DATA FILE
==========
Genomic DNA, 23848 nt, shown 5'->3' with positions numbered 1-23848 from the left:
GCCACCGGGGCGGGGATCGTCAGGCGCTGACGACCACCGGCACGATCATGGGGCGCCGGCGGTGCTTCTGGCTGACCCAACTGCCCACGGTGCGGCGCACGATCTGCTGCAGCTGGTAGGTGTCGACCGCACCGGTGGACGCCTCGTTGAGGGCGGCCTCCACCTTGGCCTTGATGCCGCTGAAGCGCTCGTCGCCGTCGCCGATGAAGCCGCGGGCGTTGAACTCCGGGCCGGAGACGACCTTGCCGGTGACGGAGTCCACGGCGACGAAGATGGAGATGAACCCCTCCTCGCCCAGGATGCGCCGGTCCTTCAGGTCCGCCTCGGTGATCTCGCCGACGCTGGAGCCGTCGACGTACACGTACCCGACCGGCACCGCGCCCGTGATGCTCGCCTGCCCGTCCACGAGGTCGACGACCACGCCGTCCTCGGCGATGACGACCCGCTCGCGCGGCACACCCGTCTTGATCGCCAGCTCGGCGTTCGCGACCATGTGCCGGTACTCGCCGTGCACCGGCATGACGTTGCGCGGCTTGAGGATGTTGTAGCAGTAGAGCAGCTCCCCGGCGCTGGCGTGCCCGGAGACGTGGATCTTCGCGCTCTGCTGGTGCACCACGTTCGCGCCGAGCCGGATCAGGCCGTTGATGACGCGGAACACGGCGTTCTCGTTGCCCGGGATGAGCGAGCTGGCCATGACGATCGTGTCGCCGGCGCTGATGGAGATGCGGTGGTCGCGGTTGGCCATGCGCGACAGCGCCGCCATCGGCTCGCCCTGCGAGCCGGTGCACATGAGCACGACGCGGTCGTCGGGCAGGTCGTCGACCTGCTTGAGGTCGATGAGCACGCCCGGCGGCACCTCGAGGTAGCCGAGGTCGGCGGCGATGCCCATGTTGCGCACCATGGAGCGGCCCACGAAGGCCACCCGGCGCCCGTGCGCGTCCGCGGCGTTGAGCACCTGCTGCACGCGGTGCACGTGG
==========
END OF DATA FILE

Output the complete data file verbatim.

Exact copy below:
Genomic DNA, 23848 nt, shown 5'->3' with positions numbered 1-23848 from the left:
GCCACCGGGGCGGGGATCGTCAGGCGCTGACGACCACCGGCACGATCATGGGGCGCCGGCGGTGCTTCTGGCTGACCCAACTGCCCACGGTGCGGCGCACGATCTGCTGCAGCTGGTAGGTGTCGACCGCACCGGTGGACGCCTCGTTGAGGGCGGCCTCCACCTTGGCCTTGATGCCGCTGAAGCGCTCGTCGCCGTCGCCGATGAAGCCGCGGGCGTTGAACTCCGGGCCGGAGACGACCTTGCCGGTGACGGAGTCCACGGCGACGAAGATGGAGATGAACCCCTCCTCGCCCAGGATGCGCCGGTCCTTCAGGTCCGCCTCGGTGATCTCGCCGACGCTGGAGCCGTCGACGTACACGTACCCGACCGGCACCGCGCCCGTGATGCTCGCCTGCCCGTCCACGAGGTCGACGACCACGCCGTCCTCGGCGATGACGACCCGCTCGCGCGGCACACCCGTCTTGATCGCCAGCTCGGCGTTCGCGACCATGTGCCGGTACTCGCCGTGCACCGGCATGACGTTGCGCGGCTTGAGGATGTTGTAGCAGTAGAGCAGCTCCCCGGCGCTGGCGTGCCCGGAGACGTGGATCTTCGCGCTCTGCTGGTGCACCACGTTCGCGCCGAGCCGGATCAGGCCGTTGATGACGCGGAACACGGCGTTCTCGTTGCCCGGGATGAGCGAGCTGGCCATGACGATCGTGTCGCCGGCGCTGATGGAGATGCGGTGGTCGCGGTTGGCCATGCGCGACAGCGCCGCCATCGGCTCGCCCTGCGAGCCGGTGCACATGAGCACGACGCGGTCGTCGGGCAGGTCGTCGACCTGCTTGAGGTCGATGAGCACGCCCGGCGGCACCTCGAGGTAGCCGAGGTCGGCGGCGATGCCCATGTTGCGCACCATGGAGCGGCCCACGAAGGCCACCCGGCGCCCGTGCGCGTCCGCGGCGTTGAGCACCTGCTGCACGCGGTGCACGTGG